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Van Helsing Showrunner Q&A: Season 1, Episode 11

We go down on the farm with Neil LaBute to discuss the most terrifying episode of Van Helsing yet.

By Bryan Enk

Susan's dead! Sam's the killer! And Sam's now a frickin' vampire!

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We go down on the farm with Neil LaBute to discuss "Last Time," the most terrifying episode of Van Helsing yet.

We absolutely loved the location of Susan's family farm. Homey and rustic, and just isolated enough to be a little scary. Where did you shoot those scenes? 


Yes, that was a really nice location to escape to after the hospital and the military base and The Farm and then Eden. A quiet little farm out in the woods seemed like a very sweet and welcoming place, especially for an episode that had so much going on for it dramatically. The location we used is located on a much larger piece of real estate just outside of Vancouver and it was ideal for us — even our interiors were shot there inside the house and/or the outbuildings. I think it inspired Simon Barry, the director (and writer) of the episode, and the cast to really pound home all the emotional beats, which I think they did amazingly well.

We loved meeting Gordo, at least as a voice on the radio. Will we be hearing from him again, and/or perhaps meeting him in person sometime in the future? 

Gordo was voiced by none other than Simon Barry himself — at the time it made sense for Simon to do it since he was sitting there on set with the actors and it really could've just ended up a guide track that was then re-voiced later by an actor but once I heard it, it felt completely wrong to have anybody else re-do it. Simon had just the right twang in his voice and a perfect, simple honesty that made me love the character and wish to hear more from him. I don’t know that we'll ever meet Gordo face-to-face on the show, but I love how Simon brought him to life during that brief radio call.

It's an intriguing parallel between Susan and Vanessa when it comes to their ability to handle firearms: Vanessa from her ex-husband, Susan from her hunter father - both repugnant men that were at least good for one thing. Was this intentional from the start or did it organically present itself during production? 

I’d love to say it was by design and that our room of writers are just that clever, but the truth is those two moments grew individually out of their respective episodes. That said, I love the parallel you created there and I’m glad it exists in Season 1. Susan and Vanessa come off as strong and capable throughout the series and I love that about them — Kelly Overton and Hilary Jardine really committed to the physical work on the show and not just the emotional journeys; it's great to watch them be confident and strong and soft and sad and so many other things during the episodes that they share — the writers worked hard to create complex people and with the help of an extremely talented cast, I think the kind of work that these two women (and their co-stars) are doing stands out and speaks for itself.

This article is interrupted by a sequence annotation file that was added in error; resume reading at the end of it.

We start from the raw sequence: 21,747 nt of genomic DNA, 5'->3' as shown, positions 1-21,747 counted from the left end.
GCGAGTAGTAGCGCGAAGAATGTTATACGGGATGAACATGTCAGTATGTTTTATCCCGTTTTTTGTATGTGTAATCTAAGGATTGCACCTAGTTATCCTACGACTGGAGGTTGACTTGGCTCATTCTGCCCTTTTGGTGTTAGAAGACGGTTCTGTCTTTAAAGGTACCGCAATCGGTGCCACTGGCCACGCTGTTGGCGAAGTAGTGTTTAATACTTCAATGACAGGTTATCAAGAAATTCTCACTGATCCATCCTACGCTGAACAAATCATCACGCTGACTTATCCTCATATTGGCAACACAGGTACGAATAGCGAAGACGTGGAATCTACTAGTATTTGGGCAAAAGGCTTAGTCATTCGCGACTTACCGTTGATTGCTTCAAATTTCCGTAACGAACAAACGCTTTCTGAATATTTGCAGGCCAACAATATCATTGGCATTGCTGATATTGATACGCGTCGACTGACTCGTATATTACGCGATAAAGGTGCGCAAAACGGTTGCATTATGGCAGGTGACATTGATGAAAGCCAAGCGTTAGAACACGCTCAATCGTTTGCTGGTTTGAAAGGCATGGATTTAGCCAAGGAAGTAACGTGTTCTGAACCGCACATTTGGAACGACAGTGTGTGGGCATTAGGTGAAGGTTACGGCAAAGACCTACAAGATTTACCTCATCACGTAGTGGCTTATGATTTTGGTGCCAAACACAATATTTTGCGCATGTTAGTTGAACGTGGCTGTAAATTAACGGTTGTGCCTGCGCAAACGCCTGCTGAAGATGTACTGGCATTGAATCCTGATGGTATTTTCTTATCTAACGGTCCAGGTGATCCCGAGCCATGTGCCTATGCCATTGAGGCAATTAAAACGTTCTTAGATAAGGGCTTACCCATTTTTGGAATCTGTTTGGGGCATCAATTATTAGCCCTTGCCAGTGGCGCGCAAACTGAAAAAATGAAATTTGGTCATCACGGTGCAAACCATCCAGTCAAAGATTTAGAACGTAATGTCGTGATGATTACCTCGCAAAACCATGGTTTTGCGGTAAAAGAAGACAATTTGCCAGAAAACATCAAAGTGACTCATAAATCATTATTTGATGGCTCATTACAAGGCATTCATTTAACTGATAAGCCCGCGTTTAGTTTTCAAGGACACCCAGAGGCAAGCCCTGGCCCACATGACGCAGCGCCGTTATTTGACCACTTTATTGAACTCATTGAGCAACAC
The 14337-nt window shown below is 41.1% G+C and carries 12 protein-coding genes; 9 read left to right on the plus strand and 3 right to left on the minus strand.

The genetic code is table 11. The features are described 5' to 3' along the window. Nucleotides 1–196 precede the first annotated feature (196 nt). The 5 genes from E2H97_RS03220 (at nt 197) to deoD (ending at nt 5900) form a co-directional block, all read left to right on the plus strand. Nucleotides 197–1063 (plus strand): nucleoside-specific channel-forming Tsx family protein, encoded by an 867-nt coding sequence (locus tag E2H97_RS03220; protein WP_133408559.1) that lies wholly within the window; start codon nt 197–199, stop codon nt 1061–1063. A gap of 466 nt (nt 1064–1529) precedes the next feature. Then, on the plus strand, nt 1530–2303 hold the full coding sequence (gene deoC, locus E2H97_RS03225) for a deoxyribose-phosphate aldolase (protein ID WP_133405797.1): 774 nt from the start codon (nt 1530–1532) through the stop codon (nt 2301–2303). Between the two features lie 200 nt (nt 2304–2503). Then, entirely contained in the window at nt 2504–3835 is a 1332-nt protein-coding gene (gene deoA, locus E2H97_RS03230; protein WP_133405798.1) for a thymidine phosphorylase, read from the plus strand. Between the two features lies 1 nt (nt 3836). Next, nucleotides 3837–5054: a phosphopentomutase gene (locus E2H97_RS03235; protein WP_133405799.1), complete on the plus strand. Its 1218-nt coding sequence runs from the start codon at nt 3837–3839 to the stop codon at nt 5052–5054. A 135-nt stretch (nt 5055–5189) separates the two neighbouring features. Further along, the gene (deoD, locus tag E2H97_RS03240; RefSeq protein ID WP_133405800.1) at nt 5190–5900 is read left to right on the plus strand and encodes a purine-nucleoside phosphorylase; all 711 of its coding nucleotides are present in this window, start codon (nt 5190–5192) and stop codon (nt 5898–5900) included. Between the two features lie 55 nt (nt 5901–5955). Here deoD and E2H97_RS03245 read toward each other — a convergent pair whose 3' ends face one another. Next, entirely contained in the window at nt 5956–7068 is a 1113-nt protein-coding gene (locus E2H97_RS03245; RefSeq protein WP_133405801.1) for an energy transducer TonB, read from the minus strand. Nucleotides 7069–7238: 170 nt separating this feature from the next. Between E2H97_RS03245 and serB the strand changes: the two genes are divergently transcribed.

We loved the majestic image of Strider the horse followed by the nightmarish moment of the noble beast being felled by Susan's feral father. Did anything in particular inspire this dark fairy tale moment? And what inspired Strider's name? 


Strider definitely got his name as a nod to J.R. R. Tolkien and the idea was another one that was born and then developed by the writer's room. It seemed like a wonderful way to have a beat where the gang could marvel over the beauty of the world and then have it ravaged a moment later. I know there is a similar beat in an episode of The Walking Dead but ours is done in a very different way and I believe has a much deeper emotional impact in the end because of the characters who are involved —if anything, I'd call ours a tribute to a really terrific sister series rather than any kind of rip-off.

Wow. What a roller coaster ride, from Sam killing Susan, to Sam being left to die in the woods, to Sam becoming a vampire (and one that can hear!). This episode was definitely the most 'horror movie' of the season so far. Do you have a favorite memory from the production side of this episode? 

You're right about that and rightly so — we tried not to forget that our roots are always dripping with blood and that's the way it should be. We're a vampire show and, therefore, we need to spill blood and try to be scary every now and then. I think we all (cast and crew) pride ourselves on the fact that we're trying to tell emotionally grounded stories that are dramatically satisfying whenever possible, but in the end we're hunting vampires and we need to go there as often as we can. I love how pure these actors can be and how much they can move me in their more serious scenes but we still need to go for the jugular as much as we can — that's part of this job and one that I wholeheartedly embrace; you can sum it up with "It's okay to cry but never forget that we need to kill …"

What was your favorite scene in this episode, and why? 


Well, as I mentioned I loved the moments we spent with Gordo but the moments surrounding the death of Susan were stand-out for me this time around — the beauty and pain of the scene with Susan and Sam sitting on the log together, the honest anguish that Kelly [Overton] produced when she first discovers the body of Susan in the woods, the palpable fear that we get from Mohamad as he slowly realizes what Sam has done and the tour-de-force transformation of Sam during the whole episode (including the startling physical transformation, which was entirely Mr. Christopher Heyerdahl's idea and worked out brilliantly).